After being in the medical field for over 40 years, I never stop learning, nor do I want to, and there is no lack of new things to learn. New drugs are constantly being produced, continuing research on illnesses producing new data is being conducted, technology is ever-changing, and there are lesser known illnesses not taught in nursing school, or long forgotten due to their rarities. Friedreich’s Ataxia is one of those illnesses for me. It wasn’t until recently that I learned the name of the rare illness that plagues a young girl in our church family. Her mom tirelessly runs a campaign each year to create awareness and raise money for the disease that robs her daughter of her strength.
Friedreich’s Ataxia (FA) is not a newly discovered disorder. It was first described in 1863 by German physician Nicholaus Friedreich. It is a hereditary disorder caused by a mutation in the frataxin gene (ftx) that leads to progressive and irreversible damage to the nervous system. It is a recessive gene, meaning that the presence of one mutated gene from a parent will not cause the disease, but if both parents are carriers, and each donate an abnormal frataxin gene, then the offspring will develop signs and symptoms of the disease.
Early symptoms of Friedreich’s Ataxia, which usually, but not always, occur in childhood, are balance, coordination, sensory, and speech disturbances that worsen as the disease progresses. Loss of reflexes and problems with swallowing, loss of vision and hearing may occur. Other physical manifestations include high foot arches and scoliosis, also known as curvature of the spine, and eventually weakness in the limbs. Cardiac problems and diabetes are also known consequences. One thing that is not affected is cognition or intelligence.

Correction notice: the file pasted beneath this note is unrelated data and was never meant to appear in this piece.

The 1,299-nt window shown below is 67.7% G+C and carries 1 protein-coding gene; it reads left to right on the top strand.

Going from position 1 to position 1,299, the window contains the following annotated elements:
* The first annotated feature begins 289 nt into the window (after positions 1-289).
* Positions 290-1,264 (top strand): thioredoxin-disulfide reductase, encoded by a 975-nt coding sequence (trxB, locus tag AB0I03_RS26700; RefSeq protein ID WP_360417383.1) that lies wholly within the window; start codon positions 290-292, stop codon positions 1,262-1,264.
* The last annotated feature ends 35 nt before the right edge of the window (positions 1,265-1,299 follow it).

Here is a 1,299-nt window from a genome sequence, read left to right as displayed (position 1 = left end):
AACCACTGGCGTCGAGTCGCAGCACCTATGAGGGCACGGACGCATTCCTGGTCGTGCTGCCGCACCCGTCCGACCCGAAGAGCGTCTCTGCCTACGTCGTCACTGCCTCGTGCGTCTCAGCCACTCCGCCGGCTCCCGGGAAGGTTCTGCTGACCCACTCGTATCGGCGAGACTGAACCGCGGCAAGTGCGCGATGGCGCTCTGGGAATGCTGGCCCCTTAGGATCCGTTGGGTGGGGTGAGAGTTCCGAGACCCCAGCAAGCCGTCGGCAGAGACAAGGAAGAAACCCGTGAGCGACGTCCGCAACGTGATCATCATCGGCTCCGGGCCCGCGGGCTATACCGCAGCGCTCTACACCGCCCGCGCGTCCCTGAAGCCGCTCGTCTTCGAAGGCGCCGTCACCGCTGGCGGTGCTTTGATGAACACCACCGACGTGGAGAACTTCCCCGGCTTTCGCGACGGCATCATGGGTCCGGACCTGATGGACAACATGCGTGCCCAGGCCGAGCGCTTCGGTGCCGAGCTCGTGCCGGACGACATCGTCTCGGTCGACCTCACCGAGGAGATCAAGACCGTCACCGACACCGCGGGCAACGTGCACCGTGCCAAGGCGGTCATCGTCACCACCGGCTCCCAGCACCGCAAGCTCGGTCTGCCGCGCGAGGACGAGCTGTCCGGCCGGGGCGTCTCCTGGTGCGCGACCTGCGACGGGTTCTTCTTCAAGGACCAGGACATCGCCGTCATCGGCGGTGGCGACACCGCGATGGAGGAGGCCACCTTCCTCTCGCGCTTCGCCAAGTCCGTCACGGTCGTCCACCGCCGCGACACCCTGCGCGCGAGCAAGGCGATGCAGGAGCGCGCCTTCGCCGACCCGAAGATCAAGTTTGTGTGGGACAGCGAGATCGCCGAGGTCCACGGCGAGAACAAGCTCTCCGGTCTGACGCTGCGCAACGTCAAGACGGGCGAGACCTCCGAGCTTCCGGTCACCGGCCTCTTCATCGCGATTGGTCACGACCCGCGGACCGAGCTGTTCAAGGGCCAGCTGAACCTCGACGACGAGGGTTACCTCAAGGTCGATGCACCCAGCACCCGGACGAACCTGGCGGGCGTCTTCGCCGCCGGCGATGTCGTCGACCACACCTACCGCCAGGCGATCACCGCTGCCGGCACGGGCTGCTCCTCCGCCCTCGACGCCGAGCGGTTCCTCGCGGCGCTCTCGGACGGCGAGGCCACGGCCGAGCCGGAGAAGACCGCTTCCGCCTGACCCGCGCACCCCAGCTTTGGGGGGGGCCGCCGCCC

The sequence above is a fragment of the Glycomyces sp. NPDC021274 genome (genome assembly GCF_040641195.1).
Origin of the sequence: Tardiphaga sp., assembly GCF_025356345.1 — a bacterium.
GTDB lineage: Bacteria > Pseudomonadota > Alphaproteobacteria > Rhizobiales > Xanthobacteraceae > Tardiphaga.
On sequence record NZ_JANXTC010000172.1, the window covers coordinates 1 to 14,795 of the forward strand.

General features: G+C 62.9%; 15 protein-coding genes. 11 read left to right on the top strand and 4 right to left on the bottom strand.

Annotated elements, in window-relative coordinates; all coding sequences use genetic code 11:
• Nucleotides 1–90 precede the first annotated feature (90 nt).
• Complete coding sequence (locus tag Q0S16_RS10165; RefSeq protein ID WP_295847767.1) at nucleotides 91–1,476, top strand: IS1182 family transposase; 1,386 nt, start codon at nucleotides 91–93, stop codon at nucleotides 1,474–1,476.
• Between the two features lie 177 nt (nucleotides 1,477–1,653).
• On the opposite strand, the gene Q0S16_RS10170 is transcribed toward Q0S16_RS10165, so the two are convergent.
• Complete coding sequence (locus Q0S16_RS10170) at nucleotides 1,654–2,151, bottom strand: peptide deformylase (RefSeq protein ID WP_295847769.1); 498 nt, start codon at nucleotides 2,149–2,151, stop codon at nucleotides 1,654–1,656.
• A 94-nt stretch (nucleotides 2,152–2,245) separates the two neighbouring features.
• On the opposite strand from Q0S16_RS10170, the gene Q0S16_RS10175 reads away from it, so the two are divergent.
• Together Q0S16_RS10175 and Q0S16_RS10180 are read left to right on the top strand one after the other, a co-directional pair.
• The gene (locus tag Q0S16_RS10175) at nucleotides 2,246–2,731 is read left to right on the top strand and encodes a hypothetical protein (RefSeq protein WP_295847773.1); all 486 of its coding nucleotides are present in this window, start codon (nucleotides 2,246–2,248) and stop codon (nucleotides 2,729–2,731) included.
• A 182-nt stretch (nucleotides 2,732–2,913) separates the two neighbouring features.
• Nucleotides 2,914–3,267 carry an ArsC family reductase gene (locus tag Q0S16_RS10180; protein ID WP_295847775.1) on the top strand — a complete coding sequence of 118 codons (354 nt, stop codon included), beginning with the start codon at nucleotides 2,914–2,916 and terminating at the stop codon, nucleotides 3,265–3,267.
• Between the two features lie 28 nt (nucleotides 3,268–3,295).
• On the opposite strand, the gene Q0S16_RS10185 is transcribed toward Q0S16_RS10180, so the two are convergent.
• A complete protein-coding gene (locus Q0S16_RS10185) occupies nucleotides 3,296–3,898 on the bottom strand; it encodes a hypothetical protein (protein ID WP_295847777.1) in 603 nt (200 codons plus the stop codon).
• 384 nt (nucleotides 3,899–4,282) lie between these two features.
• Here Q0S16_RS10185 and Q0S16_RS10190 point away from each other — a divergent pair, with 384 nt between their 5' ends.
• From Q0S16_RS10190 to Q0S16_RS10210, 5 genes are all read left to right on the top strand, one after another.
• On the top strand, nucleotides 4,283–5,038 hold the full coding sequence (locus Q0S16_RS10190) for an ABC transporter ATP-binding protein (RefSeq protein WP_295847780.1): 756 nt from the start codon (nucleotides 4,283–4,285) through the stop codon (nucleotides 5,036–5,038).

Disease progression varies, but 10-20 years after the onset of symptoms, victims may be confined to a wheelchair and may eventually become totally incapacitated. A diagnosis of Friedreich’s Ataxia can affect life expectancy, cardiac complications being the most common cause of death, although an individual may live into his or her 60’s, if the symptoms are less pronounced.
Although there is currently no cure for this degenerative disease, individual symptoms can be treated by medications, surgery, and physical therapy to assist a sufferer in maintaining as much function as possible for as long as possible.
The National Institute of Neurological Diseases and Stroke (NINDS), a division of the National Institute of Health (NIH), researches the workings of the brain and nervous system to try and tackle the tough questions surrounding the illnesses that stem from one or more of their malfunctioning components. Researchers are attempting to learn what causes the genetic mutation responsible for FA, how it functions, how to override the defect, and how to develop treatments. For more information and to donate to this worthy cause, go to https://www.curefa.org/index.php.
For readers living in the greater Raleigh, NC area, North Raleigh United Methodist Church, 8501 Honeycutt Road, Raleigh, NC, will be hosting a movie event on Saturday, October 6, at 7PM. The movie “The Ataxian” will be shown and refreshments provided. I was unable to access the original site for the movie, but you can see what it’s all about at https://www.imdb.com/title/tt4126322/plotsummary. I invite everyone who is reading this post who lives anywhere near us, to come, gain knowledge, support victims, and enjoy fellowship with others. And if you are unaffected by a devastating illness of any kind, count your blessings.